Welcome to Help

I updated the Welcome to Help web page, for what it’s worth. It had been basically blank, but then something corrupted in the MySQL database it used, so it threw an error instead. Unsightly. The reason it might be of interest is the biographical aspect. The business for all practical purposes never existed. I did odds and ends that could be said to have been that, but without using the business name. I did work through OnForce (does that even exist anymore?), with the business name and site being tied to my account. That was about as close as I got.

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Farewell to a Sweet Lady

At least, that was always my impression of Nancy Pimentel, who went on to be Nancy Tracy in a 27 year second marriage.

This is a bit of a strange memorial to write, as I can’t precisely say that she was the awesome mother of a friend from school. She was actually the mother of my ninth grade crush. In more modern terms, you might even say that I was, for a time, her daughter’s stalker. Since I was 14 and had no clue, except that I was head over heels, I wouldn’t put it that negatively.

When I eventually got to know the poor girl in question, a few years later, I decided it wouldn’t have worked out. The cruel thing was that as soon as I provoked an interested response, after lurking around long enough, I fled in terrified confusion. I was nothing if not shy. No surprise I got married at 42, to someone met online, and hardly dated in the interim.

Her mother and sister, though… they didn’t scare me. I wasn’t crushing on them. To what extent I got to know Nancy, and from the impression I developed, she was every bit as wonderful as her obituary describes. She was mutual friends with a close friend of my sister-in-law’s, so I had some insight before we ever met. It’s even possible we had “met.” I had gone to a Tupperware party held by my sister-in-law’s friend, and it’s possible Nancy was there. Weird how that works.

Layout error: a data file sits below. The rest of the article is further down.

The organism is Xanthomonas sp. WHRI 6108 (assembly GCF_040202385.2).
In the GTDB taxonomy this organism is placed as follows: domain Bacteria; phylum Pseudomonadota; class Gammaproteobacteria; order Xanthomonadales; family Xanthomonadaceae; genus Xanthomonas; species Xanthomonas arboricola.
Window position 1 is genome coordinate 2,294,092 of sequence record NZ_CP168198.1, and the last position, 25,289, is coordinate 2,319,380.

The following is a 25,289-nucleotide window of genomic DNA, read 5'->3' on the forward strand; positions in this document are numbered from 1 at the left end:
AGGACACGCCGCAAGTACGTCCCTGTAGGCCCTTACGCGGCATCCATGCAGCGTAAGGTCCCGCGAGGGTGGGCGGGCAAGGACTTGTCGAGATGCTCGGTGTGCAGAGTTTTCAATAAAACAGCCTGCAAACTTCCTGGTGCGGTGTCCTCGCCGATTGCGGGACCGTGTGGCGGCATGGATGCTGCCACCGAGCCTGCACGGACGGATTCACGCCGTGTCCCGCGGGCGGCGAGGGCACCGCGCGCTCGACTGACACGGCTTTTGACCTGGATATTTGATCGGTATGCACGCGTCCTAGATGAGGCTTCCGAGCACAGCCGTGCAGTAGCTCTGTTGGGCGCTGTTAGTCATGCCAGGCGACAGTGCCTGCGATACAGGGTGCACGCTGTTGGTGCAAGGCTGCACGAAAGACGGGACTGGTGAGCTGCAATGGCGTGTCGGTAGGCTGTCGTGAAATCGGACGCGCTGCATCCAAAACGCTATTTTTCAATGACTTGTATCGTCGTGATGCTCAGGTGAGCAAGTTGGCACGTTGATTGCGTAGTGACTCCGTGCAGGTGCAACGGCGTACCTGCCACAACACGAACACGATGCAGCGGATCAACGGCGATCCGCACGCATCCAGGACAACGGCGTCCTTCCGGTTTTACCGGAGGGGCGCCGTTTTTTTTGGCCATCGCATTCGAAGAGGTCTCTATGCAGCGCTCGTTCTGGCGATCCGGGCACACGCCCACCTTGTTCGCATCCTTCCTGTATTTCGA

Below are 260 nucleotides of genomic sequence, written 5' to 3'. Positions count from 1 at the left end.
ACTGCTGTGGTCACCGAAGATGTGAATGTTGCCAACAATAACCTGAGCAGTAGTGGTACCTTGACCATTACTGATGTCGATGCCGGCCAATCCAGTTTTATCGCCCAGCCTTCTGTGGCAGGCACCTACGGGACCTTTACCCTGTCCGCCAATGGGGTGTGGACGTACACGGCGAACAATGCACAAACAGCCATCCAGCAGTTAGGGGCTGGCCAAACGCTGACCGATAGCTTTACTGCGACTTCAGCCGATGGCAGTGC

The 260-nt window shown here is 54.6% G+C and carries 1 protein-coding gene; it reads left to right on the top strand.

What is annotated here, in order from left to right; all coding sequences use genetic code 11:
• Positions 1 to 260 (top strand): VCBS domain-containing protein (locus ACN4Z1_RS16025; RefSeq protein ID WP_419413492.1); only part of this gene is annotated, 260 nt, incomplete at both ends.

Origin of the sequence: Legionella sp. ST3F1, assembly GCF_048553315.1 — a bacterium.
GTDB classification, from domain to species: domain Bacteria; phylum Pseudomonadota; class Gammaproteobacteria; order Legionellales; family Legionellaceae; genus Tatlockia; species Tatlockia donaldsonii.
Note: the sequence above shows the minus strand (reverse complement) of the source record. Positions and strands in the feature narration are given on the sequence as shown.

Weirder, though, is that I’d been thinking of her recently. Out of the blue. No special reason. I don’t often think much about her or her daughters from most of a lifetime ago. Then she’s dead. It struck me harder than it ought to for someone I barely knew, so deep in the past. The parents of friends are starting to drop, as will mine, inevitably. Most of them I never met, though I sympathize. Perhaps that’s the difference.

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Lacking Sympathy

There is an imbalance of single college graduate women to men in the dating pool, leaving an increasing number of women in the lurch. The way colleges have been treating men versus women, the imbalance isn’t going to change soon. The way society and family law treat men versus women in familial relationships and, particularly, breakups, there’s less incentive to marry. I was 42 and well on my way to never marrying or having kids, before I met my wife online.

The above things beneficial to women contribute to my reduced sympathy. Personal experience does the rest. I was never exactly Mr. Social (Read: Painfully Shy), but still. It was made crystal clear to me that I was not welcome in the dating pool. If there was such a thing, and there had to be, since I sometimes saw evidence of it. It was clear to me that I was a vile human if I was interested in women. For some reason that was just wrong, even if other guys were OK with them.

I wanted nothing more than to marry someone special and have kids, as many as I could afford. I was left in the lurch, for no good reason I could ever discern. Lack of boldness? Being too nice? Sheer terror on my part? I have the best kids in the world, but I should not have had to wait until I was 43 for my first one to arrive.

I guess I timed my twenties and early thirties wrong. With an imbalance this big, perhaps I’d have had a chance. Or perhaps not.

Posted in Economics, Education, History, Kids, Money, Personal, Psychology | Leave a comment